The fundamentally flawed dichotomy within
problem solving probably stems from thinking in terms
of “either-ors.” One side defines appropriate education
as teaching algorithms by having students memorize
when to use them but not why. The other side, by
contrast, emphasizes that thinking for understanding is
preferable to simply memorized knowledge. Perhaps
what has happened in the shift from the former to the
latter practices is the instructional emphasis has shifted
from content to thinking so much that the knowledge
base has been wiped out in the process. Ironically,
eliminating knowledge from the equation also
eliminates the effectiveness of problem solving.
The dichotomy between knowledge and thinking
has also affected elements five and six. Number five
states that problem solving connects theory and
practice. At the core of this element is yet another
flawed dichotomy. Many educators hold that education
should prepare students for the real world by focusing
less on theory and more on practice. However, dividing
the two into separate cognitive domains that are
mutually exclusive is not possible. Thinking is actually
the integration of theory and practice, the abstract and
the concrete, the conceptual and the particular.
Theories are actually only general principles based on
several practical instances. Likewise, abstract concepts
are only general ideas based on several concrete
particulars. Dividing the two is not possible because
each implies the other (Lang & Evans, 2006).
Effective instruction combines both theory and
practice in specific ways. When effective teachers
introduce a new concept, they first present a
perceptual, concrete example of it to the student. By
presenting several concrete examples to the student,
the concept is better understood because this is in fact
the sequence of how humans form concepts (Bruner,
Goodnow, & Austin, 1956; Cone 1969; Ormrod, 1999;
Peikoff, 1993). They begin with two or more concrete
particulars and abstract from them the essential
defining characteristics into a concept. For example,
after experiencing several actual tables a human
eventually abstracts the concept a piece of furniture
with legs and a top (Lang & Evans, 2006).
On the other hand, learning is not complete if one
can only match the concept with the particular example
of it that the teacher has supplied. A successful student
is one who can match the concept to the as yet unseen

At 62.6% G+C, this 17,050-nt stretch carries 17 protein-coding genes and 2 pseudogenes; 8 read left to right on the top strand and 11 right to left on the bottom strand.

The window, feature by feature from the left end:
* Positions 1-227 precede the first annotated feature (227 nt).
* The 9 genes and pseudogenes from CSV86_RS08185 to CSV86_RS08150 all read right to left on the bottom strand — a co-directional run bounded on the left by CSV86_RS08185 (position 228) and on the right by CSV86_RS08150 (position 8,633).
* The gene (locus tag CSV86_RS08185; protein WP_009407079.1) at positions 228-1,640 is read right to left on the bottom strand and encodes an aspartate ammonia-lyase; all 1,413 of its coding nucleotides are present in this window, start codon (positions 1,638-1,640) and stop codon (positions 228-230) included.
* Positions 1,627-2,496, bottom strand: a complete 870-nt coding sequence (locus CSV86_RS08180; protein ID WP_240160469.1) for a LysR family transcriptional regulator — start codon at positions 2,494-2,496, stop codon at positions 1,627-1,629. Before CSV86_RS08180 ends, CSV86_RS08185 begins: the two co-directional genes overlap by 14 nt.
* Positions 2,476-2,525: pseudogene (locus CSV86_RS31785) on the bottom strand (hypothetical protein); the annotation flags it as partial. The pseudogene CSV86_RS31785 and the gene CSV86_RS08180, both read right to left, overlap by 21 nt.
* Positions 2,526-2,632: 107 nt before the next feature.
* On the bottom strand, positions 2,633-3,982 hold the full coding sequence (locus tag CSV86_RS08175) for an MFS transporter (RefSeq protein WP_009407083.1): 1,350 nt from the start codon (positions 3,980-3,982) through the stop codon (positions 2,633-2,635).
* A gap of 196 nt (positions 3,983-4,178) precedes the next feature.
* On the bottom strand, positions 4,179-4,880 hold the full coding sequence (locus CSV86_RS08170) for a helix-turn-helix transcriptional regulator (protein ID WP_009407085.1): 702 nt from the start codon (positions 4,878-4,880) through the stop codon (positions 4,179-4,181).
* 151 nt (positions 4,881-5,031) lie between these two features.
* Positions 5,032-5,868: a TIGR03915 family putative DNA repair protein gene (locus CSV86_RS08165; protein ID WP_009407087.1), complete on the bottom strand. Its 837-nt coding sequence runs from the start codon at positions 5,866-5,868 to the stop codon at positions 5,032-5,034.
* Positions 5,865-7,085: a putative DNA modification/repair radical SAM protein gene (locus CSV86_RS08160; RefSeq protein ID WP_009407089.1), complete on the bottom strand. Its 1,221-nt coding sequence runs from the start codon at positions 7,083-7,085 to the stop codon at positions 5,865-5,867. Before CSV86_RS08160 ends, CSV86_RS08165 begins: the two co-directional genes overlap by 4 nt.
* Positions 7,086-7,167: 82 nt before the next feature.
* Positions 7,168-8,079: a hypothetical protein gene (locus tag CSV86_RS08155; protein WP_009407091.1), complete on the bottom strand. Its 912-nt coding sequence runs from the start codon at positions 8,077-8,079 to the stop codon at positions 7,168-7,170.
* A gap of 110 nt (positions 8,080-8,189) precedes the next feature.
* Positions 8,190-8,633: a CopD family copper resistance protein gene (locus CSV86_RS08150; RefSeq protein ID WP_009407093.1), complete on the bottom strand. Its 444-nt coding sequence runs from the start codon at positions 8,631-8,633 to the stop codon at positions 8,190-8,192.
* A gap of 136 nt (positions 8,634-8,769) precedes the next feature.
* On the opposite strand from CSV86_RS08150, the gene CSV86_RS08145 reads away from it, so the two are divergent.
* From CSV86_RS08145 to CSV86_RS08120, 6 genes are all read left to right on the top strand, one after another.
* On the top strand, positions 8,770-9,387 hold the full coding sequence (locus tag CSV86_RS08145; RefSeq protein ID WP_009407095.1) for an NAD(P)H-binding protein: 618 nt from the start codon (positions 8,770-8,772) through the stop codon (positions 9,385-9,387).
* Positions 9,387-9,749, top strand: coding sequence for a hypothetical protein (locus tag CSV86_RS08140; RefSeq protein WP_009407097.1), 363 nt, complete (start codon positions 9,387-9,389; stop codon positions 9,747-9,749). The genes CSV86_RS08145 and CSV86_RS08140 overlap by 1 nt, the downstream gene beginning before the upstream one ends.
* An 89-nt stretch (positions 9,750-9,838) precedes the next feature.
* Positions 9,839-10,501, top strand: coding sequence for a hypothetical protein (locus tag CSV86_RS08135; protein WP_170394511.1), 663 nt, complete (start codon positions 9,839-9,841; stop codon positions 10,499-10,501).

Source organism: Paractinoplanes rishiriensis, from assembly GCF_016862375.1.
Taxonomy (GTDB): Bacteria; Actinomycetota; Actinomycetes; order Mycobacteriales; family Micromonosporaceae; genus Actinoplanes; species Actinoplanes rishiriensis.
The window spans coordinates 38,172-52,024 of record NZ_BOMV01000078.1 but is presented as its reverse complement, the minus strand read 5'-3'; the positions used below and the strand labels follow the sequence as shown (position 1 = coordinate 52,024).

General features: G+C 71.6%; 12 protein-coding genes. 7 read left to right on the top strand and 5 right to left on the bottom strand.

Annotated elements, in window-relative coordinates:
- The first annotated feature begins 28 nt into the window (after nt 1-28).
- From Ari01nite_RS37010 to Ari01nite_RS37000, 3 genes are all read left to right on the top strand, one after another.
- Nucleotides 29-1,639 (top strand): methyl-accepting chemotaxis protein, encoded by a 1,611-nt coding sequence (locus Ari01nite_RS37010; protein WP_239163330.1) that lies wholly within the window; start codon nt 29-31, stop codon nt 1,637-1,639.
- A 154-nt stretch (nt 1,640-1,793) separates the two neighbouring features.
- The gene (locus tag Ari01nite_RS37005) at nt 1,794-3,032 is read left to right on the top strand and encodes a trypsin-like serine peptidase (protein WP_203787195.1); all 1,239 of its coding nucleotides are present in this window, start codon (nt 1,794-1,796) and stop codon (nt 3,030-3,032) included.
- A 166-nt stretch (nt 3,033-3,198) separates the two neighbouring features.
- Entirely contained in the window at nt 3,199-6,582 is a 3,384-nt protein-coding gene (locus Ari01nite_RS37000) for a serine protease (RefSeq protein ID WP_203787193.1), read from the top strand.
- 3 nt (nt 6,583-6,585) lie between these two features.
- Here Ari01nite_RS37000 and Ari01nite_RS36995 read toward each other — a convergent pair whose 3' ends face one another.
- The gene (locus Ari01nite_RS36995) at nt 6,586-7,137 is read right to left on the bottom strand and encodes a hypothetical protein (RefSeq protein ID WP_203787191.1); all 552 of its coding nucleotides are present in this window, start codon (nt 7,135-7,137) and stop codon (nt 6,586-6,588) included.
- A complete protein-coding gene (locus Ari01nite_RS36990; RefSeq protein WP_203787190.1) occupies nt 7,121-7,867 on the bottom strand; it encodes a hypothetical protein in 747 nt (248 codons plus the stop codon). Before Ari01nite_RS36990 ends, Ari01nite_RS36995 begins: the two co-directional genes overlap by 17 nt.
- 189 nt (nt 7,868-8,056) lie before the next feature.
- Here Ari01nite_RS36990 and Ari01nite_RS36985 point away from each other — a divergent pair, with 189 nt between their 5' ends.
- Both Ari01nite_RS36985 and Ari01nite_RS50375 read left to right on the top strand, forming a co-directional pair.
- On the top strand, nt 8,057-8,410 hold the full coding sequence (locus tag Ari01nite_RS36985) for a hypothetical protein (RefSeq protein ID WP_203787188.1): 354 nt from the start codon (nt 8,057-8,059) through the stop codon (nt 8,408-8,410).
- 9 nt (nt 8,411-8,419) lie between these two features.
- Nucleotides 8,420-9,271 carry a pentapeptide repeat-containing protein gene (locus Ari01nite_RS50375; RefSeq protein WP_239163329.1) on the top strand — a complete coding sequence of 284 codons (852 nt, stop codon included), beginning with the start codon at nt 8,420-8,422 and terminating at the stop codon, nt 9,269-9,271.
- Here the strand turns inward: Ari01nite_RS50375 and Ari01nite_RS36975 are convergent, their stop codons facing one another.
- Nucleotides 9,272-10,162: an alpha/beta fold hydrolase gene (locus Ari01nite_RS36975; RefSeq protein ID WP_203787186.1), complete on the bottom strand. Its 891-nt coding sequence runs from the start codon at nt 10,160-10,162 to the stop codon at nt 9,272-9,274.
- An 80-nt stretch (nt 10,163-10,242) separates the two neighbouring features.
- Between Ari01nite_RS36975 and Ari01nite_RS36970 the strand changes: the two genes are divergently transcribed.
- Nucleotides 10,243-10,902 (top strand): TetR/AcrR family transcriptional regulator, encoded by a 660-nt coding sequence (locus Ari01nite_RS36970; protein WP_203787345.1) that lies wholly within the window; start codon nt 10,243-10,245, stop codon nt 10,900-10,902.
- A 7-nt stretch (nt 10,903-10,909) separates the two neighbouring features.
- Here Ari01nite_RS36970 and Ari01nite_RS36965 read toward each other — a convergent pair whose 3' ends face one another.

examples or present an example that the teacher has
not presented. Using the table as an example, the
student would be able to generate an example of a new
table that the teacher has not exhibited or discussed.
This is an example of principle eight, the transfer of
knowledge or applying conceptual knowledge.
The dichotomy between theory and practice also
seems to stem from the dichotomous relationship
between the teaching for content-knowledge and
teaching for thinking. The former is typically
characterized as teaching concepts out of context,
without a particular concrete example to experience
through the five senses. The latter, however, is often
characterized as being too concrete. Effective
instruction integrates both the concrete and abstract but
in a specific sequence. First, new learning requires
specific real problems. Second, from these concrete
problems, the learner forms an abstract principle or
concept. Finally, the student then attempts to apply that
conceptual knowledge to a new, never before
experienced problem (Bruner, Goodnow, & Austin,
1956; Cone, 1969; Ormrod, 1999; Peikoff, 1993).
The theory vs. practice debate is related to problem
solving because problem solving is often marketed as
the integration of theory and practice. I argue,
however, it leaves out too much theory in its effort to
be practical. That is, it leaves out the application of
conceptual knowledge and its requisite knowledge
Element six, problem solving teaches creativity, is
also problematic. To create is to generate the new, so
one must ask how someone can teach another to